One of my patients has come for an eye examination today. She is 60 years old with a prescription of -12.00 DS in each eye. She started wearing glasses when she was 9 years old and her prescription has increased regularly from -0.50 DS. She complains of blurred and distorted print when she reads a book which she has noticed for around one week. Amsler grid testing reveals broken and wavy lines when viewed with the left eye. She has gone from 6/9 to 6/24 in that eye. What is going on?
- People with high myopia (more than -6.00 DS) are at risk of a range of eye diseases. These are the main ones:
- Retinal atrophy – these are areas where the retina has become thin and is no longer functioning.
- Lattice degeneration – a type of retinal thinning at the periphery of the retina.
- Lacquer cracks – breaks that occur in the membrane (Bruch’s membrane) between the retina and its underlying blood supply (the choroid layer).
- New blood vessels (myopic choroidal neovascularisation) – new leaky blood vessels from the blood supply underneath the retina (the choroid layer), through lacquer cracks or areas of atrophy onto the retina.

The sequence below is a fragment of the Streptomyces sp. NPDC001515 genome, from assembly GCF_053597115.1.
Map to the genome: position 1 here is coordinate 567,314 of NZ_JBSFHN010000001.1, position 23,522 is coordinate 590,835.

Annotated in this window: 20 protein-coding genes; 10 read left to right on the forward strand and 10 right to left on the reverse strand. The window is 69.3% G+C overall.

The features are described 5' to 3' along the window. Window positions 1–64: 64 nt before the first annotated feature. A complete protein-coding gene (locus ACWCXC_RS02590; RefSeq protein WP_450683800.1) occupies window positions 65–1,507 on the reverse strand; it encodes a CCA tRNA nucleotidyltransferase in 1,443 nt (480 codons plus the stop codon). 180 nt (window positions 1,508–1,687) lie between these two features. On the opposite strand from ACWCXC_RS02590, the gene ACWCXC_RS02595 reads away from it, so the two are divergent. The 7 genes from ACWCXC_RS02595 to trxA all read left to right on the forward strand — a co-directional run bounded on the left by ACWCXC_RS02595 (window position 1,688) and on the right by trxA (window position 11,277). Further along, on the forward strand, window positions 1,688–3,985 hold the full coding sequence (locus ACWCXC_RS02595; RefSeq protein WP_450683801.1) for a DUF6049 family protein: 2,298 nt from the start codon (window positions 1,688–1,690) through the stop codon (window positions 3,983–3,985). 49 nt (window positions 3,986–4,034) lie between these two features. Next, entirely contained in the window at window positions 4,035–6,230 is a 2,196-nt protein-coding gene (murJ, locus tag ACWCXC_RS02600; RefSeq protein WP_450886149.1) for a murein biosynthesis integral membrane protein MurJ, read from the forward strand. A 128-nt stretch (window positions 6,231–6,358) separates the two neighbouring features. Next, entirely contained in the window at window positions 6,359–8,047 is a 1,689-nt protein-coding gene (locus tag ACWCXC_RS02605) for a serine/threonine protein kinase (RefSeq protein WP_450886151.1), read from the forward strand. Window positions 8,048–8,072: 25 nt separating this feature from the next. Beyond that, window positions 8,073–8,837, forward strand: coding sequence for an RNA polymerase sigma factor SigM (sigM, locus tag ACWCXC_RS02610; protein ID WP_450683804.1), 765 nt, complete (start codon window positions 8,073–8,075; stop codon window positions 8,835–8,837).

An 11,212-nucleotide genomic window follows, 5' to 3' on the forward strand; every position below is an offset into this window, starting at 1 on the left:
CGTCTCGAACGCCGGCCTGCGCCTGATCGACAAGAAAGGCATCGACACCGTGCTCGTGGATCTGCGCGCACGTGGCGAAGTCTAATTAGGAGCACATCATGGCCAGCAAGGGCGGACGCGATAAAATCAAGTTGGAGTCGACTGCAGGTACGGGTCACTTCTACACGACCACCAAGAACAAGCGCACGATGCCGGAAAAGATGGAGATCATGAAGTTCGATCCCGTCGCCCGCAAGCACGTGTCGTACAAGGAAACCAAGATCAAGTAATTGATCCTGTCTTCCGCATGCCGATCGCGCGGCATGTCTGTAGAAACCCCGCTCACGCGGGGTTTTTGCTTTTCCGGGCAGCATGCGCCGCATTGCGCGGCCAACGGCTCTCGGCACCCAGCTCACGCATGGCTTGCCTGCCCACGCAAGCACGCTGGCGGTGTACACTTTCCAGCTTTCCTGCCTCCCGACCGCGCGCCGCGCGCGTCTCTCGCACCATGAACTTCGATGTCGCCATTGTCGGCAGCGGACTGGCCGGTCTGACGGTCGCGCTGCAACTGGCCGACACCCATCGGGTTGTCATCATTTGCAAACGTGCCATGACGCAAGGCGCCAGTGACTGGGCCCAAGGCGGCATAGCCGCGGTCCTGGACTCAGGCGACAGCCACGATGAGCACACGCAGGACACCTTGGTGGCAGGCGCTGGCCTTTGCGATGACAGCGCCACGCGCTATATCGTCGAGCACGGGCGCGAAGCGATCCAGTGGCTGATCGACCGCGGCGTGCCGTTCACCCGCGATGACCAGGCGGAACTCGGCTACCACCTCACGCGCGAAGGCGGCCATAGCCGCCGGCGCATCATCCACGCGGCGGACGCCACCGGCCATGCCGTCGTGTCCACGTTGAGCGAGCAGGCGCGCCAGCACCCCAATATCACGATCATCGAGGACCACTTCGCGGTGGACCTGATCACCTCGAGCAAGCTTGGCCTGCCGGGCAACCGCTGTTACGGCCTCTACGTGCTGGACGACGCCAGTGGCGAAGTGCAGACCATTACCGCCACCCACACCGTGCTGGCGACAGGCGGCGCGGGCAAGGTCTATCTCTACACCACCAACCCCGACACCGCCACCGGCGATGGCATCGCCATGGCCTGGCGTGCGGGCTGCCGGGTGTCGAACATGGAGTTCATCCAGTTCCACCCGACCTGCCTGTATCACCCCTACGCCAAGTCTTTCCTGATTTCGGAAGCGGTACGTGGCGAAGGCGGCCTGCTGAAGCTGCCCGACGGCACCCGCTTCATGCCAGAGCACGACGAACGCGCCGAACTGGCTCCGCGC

- Myopic macular degeneration – these degenerative changes can develop at the macula.
- Myopic macular degeneration is also known as myopic maculopathy, affecting your central detailed vision.
- Foster Fuchs spot – myopic choroidal neovascularisation can lead to scarring at the macula, known as a Foster Fuchs spot causing a blank or missing patch in your central vision.
It sounds as if this patient has a macular problem associated with her myopia; myopic choroidal neovascularisation and/or myopic macular degeneration. It also sounds like she has only had this for a few days, which means this condition can be treated using anti-VEGF injections. She deserves to be referred on an urgent basis to an eye specialist with experience in treating macular disorders.